Can one describe a word by using other words? This could work in some situations but not in all. Let us look at the particular circumstances in which the word ‘good’ is used. The main difference in how we learn the words of judgement of value and other words seem to be in the gestures, the voice, behaviour of encouragement or discouragement followed by the action to be corrected or approved of.

    Indeed, in a child’s learning process, one’s behaviour could be more effective than words. Wittgenstein says that it is possible to interpret an ostensive definition differently in every case (PI, 28). Consider the following example: “No, no more sugar.” This sentence might have been uttered while taking the sugar away or while giving it. In Philosophical Grammar (PG) Wittgenstein says “In this way he has learnt to use the word, but also associate a particular feeling with it, to experience it in a particular way” (PG, p.64).

    When a child demonstrates a behaviour that one does not approve of, one says “No!” “Don’t!” “That is bad”. This may even be followed by a punishment. It seems that the child understands by the gesture and the tone of one’s voice that the one it confronts is upset, unhappy, disapproving its behaviour. The word ‘bad’ then could be associated by the child with something painful.

    This seems to be a process of learning by experience of pleasure and pain.1 Does not “yes” mean that something, a certain act, a certain claim, some reasoning or some judgement is permissible, useful, of consequence, of utility? One’s memory should suggest that in all such cases one has received an answer, a “yes” or “no” that has directly or mediately been associated with some pleasure or pain. If my expectation fails or my claim is rejected, I am frustrated: I feel pain. It appears that learning through constructing similar rule systems and associating these rules with pain and pleasure or with punishment and reward could provide a model for learning value judgements.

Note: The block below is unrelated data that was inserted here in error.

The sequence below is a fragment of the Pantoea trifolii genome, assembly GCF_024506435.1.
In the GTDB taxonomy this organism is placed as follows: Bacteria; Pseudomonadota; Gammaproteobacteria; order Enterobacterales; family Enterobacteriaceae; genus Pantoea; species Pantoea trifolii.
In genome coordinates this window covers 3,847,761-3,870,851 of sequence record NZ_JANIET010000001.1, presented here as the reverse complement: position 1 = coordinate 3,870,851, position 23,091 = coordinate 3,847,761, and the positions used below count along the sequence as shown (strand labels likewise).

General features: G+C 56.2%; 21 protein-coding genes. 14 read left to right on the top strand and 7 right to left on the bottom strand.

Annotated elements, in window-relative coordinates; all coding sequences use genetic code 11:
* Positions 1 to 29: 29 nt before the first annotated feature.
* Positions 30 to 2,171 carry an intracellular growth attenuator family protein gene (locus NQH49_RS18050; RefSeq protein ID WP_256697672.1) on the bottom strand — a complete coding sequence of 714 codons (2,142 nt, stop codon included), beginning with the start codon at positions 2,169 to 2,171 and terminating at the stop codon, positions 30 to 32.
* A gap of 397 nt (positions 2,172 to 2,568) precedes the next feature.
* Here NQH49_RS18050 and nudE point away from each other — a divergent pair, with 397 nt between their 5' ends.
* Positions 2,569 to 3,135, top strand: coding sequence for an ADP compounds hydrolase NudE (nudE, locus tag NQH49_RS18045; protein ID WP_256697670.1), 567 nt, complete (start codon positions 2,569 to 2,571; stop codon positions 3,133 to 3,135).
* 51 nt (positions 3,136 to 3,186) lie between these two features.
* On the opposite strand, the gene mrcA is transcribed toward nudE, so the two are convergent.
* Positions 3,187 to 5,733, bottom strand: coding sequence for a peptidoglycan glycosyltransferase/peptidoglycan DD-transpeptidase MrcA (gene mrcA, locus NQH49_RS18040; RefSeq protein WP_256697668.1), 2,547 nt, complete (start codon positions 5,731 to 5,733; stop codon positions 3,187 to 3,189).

What Wittgenstein suggests in PI is that we learn the use and the meaning of the word ‘good’ in particular circumstances in particular language-games. In order to play a game we must know its rules. It is, therefore within the rules of the game one will determine what ‘good’ is. Here, let us ask whether a conception of learning by experience of pleasure and pain’ could, in a way, bind the expression of ‘good’ to the expression of pleasure or that of ‘bad’ to pain. In other words, do we use the word ‘good’ in a language-game in the way we use the word ‘pleasure’ in a language-game? Are there resemblances between expressions of feeling (e.g. pain) and expressions of judgements of value (e.g. good)? Are they instances of the same kind of language-games?